Married Men Make Healthier Choices than Bachelors

November 2, 2009

This article is included in these additional categories:

Analytics, Automated & MarTech | Men | Pharma & Healthcare

Married men in the US are more likely to have health insurance and to get regular checkups from their physician and are likely making healthier choices overall, according to research from Mintel.

The recent survey found that more than half of married men (55%) have had a physical with a registered physician within the past year, compared with just more than one-third (35%) of their single counterparts. Single men, on the other hand, more often turn to other? sources for medical information -? such as the online blogs, magazines or books.

In addition, the study found that 88% of married men have health-insurance coverage, compared with just 69% of single men.

Mintel said these finding suggest that married men are more likely to seek professional healthcare when needed, perhaps because of the ability to discuss such issues with a spouse, or at the encouragement of a spouse.

“Having a spouse to confer with could also help men make the decision to seek out medical care when needed instead of sweeping the issue under the rug,” said? Molly Heyl-Rushmer, senior analyst at Mintel.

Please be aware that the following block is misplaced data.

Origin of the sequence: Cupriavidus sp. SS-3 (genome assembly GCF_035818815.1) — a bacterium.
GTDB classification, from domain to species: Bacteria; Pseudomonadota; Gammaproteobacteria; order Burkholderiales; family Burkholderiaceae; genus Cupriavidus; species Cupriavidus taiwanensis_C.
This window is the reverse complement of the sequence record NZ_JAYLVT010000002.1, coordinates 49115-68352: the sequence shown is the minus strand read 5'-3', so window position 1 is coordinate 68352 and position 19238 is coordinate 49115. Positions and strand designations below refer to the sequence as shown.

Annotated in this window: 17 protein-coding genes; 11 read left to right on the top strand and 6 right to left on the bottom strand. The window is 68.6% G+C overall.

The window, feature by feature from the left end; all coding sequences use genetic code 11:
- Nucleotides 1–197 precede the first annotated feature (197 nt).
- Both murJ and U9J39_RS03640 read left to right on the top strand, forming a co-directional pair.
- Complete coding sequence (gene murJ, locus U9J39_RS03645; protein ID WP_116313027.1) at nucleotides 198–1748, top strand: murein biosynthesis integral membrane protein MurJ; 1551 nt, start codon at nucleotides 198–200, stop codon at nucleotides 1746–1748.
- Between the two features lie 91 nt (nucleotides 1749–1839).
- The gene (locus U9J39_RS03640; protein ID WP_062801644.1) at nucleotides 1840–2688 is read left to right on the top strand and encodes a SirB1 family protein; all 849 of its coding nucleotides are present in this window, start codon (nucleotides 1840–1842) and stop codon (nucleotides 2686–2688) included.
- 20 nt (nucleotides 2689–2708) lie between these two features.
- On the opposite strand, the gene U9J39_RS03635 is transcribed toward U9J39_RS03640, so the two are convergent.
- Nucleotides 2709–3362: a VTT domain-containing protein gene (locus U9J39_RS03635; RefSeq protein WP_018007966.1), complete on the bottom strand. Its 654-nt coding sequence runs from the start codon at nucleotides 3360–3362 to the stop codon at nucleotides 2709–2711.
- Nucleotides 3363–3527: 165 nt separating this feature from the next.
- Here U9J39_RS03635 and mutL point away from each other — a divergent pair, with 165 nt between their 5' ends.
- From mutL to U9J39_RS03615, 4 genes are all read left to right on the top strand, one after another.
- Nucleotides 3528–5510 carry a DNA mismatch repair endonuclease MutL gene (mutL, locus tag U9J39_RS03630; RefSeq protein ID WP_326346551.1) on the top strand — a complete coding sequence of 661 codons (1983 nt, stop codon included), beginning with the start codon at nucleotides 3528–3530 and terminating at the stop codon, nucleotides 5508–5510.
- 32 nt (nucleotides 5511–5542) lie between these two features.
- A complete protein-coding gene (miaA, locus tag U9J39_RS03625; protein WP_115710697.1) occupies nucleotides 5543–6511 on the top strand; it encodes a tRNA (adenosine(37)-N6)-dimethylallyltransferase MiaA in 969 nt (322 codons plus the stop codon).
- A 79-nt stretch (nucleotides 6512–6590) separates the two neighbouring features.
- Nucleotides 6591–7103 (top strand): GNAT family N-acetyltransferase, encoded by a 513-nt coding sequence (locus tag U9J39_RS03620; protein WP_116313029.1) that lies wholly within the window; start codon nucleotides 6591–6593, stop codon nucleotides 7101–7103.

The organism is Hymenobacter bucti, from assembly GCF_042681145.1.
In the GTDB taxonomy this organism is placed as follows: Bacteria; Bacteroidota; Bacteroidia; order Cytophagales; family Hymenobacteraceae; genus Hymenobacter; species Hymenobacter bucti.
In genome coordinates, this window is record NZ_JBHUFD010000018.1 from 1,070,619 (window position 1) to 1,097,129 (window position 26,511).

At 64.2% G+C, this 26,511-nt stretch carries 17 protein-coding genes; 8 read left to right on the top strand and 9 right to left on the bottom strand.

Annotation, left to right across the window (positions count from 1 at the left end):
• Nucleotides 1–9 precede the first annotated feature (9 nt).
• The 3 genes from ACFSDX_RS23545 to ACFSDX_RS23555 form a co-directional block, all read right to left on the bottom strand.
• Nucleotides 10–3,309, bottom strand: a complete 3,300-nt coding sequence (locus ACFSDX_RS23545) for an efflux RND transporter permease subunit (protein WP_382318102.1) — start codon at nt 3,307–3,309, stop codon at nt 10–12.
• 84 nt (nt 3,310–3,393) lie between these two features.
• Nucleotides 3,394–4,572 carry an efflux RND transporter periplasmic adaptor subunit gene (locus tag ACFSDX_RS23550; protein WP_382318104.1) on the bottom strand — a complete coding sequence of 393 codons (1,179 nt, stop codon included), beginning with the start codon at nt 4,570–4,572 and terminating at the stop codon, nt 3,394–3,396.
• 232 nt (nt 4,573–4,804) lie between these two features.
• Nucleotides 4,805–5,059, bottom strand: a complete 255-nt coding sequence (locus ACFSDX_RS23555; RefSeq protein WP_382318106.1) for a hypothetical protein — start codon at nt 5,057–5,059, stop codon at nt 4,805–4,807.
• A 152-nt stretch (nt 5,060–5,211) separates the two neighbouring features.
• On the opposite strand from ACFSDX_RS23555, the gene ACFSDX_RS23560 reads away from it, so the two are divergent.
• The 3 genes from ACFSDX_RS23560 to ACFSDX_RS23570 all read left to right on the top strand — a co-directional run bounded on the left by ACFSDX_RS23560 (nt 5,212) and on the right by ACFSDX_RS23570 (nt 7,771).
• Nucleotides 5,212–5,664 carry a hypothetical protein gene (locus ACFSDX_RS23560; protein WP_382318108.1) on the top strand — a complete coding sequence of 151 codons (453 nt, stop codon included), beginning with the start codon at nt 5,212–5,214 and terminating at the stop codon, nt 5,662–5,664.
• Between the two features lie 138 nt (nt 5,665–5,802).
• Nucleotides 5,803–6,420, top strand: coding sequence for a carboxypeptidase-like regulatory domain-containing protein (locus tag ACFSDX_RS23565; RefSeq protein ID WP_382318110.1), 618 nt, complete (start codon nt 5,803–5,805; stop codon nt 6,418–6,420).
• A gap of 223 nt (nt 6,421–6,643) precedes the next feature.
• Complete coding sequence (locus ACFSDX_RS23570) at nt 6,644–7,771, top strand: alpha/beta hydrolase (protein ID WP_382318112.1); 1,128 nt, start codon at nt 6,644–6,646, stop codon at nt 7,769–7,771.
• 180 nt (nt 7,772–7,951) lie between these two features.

Health Concerns Change with Age

The research also examined which health conditions are top-of-mind for US men. Of the health conditions men are most concerned with, heart disease and cancer lead the pack. More than four in 10 (42%) of adult men overall are concerned with developing heart disease and 40% with developing cancer.

Not surprisingly, older respondents ages 45-54, have the most concern for developing a range of conditions including vision problems (44%), strokes (44%) and high cholesterol (22%).

For younger men ages 18-24, neurological issues (26%), sexually transmitted diseases (34%) and diabetes (37%) are of the greatest concern.

Numerous studies covering 140 years have shown that married people – especially men – tend to live longer than their unmarried counterparts. Research from the RAND Center for the Study of Aging has, in the past, found that this is likely a combination of both a protective effect – whereby the presence of a spouse helps an individual maintain better health, but also a selective effect – which reflects the possibility that healthy people are more likely to get married.

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